UK COVID data worsens ahead of Johnson’s lockdown decision
U.K. infections of COVID-19 continued to rise, posing a dilemma for Prime Minister Boris Johnson ahead of a crunch decision Monday on whether to proceed with the final stage of reopening the economy later this month.
Data released Friday by the Office for National Statistics showed an estimated 1 in 560 people in England had the virus in the week to June 4, up from 1 in 640 a week earlier and 1 in 1,340 in the week through May 8.
The monthlong rising trend has been fueled by the faster-spreading delta variant of the virus first identified in India, which now accounts for more than 90% of infections in the U.K. The number of confirmed cases of the strain tripled in a week to 42,323, Public Health England said Friday.
The growing numbers have led ministers to discuss options including delays ranging from nine days to a month for the planned reopening on June 21, and allowing some relaxations to go ahead and others not.
“Let’s not squander those hard-fought gains” in the fight against the virus, Vaccines Minister Nadhim Zahawi told BBC radio on Friday. “The virus hasn’t gone away, it will attempt to survive by mutating.”
The ONS data also showed rises in the caseload in Scotland and Northern Ireland, with a decline in Wales.
While Zahawi said the government would continue to assess the data over the weekend, his remarks suggest a delay to the planned easing is likely. That will put Johnson in direct conflict with prominent members of his Conservative Party, for whom the June 21 “Freedom Day” has become totemic.
“The prime minister will be kept up to date in terms of the latest scientific evidence and data and we’ll be looking at the figures closely over the weekend and on Monday,” Johnson’s spokesman, Jamie Davies, told reporters.
As well as announcing a decision on the planned easing, the government on Monday will set out the conclusions to a number of reviews, including on social distancing, Davies said. The roadmap also promises the results of reviews on large events and COVID-status certification.
With Chancellor of the Exchequer Rishi Sunak among those prepared to accept a delay, a key hurdle has been removed for the premier if he decides the data now warrant one. In March, Sunak extended key economic support for workers and businesses through to the end of September to allow for delays to the government’s “roadmap” for unlocking the economy.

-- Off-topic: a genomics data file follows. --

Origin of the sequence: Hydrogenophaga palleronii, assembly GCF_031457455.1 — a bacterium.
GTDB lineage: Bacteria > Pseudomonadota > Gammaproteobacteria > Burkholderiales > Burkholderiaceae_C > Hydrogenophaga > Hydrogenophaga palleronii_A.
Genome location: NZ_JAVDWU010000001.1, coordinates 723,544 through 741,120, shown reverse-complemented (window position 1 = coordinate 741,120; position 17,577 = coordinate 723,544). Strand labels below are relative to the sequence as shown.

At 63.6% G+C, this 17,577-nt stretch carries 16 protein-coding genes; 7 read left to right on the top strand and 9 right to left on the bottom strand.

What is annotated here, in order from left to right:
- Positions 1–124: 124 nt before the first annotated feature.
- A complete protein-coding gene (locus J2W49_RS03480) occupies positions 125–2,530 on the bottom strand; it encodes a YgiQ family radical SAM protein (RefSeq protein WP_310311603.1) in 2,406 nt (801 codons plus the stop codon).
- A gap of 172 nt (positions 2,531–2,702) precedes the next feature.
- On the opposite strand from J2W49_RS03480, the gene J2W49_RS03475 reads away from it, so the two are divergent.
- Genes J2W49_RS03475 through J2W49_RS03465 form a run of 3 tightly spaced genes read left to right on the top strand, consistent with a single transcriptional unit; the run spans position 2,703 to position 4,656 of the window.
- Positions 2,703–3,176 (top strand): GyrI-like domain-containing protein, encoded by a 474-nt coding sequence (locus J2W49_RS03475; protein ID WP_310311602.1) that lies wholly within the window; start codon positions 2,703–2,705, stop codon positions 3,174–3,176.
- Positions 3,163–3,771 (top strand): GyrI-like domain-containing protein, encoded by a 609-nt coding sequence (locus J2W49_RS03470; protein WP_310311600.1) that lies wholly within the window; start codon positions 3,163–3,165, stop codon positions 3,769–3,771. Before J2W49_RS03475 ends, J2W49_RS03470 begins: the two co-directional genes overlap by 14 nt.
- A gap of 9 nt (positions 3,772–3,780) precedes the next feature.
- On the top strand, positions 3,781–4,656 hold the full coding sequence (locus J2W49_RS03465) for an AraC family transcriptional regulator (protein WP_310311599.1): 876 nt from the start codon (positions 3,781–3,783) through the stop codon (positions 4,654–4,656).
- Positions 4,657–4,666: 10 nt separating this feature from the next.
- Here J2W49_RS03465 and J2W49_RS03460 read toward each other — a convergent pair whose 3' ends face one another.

The government had been optimistic that one of the world’s most advanced vaccination programs would allow the U.K. to drop social-distancing measures altogether on June 21, including the requirement for pubs and restaurants to only provide table service, limits on theater, concert and sporting audiences, and restrictions on the number of attendees at weddings. Under the plans, nightclubs would be allowed to reopen for the first time in 15 months.
Now the tone is shifting. Ministers are shuffling options including continued wearing of masks in enclosed indoor spaces, ongoing social-distancing rules, and limits on numbers gathering indoors or outdoors, according to people familiar with the matter.
It was always the case that the dates in the four-step plan for reopening the economy were the earliest possible days when relaxations could take place. But after the first three steps were able to go ahead on schedule, the new variant has put the final stage at risk.
“It’s really important that we try and open up our economy again, because the economic damage is immense,” Former Prime Minister Tony Blair told Bloomberg TV on Friday. He suggested the relaxation of rules should go ahead — at least for those that are vaccinated.
“If you’re balancing restrictions with risk management, it therefore in my view makes perfect sense to give those people who are vaccinated greater freedom,” he said. “Greater freedom to travel, greater freedom from restriction.”
There was some positive news for the government: Zahawi said the link has been broken between coronavirus cases, and hospitalizations and deaths. He said cases went up by 63% last week, with hospitalizations rising 7% and deaths up by 1.9%.
“These have been hard-won battles against the virus,” he said.
Bloomberg’s Francine Lacqua contributed to this report.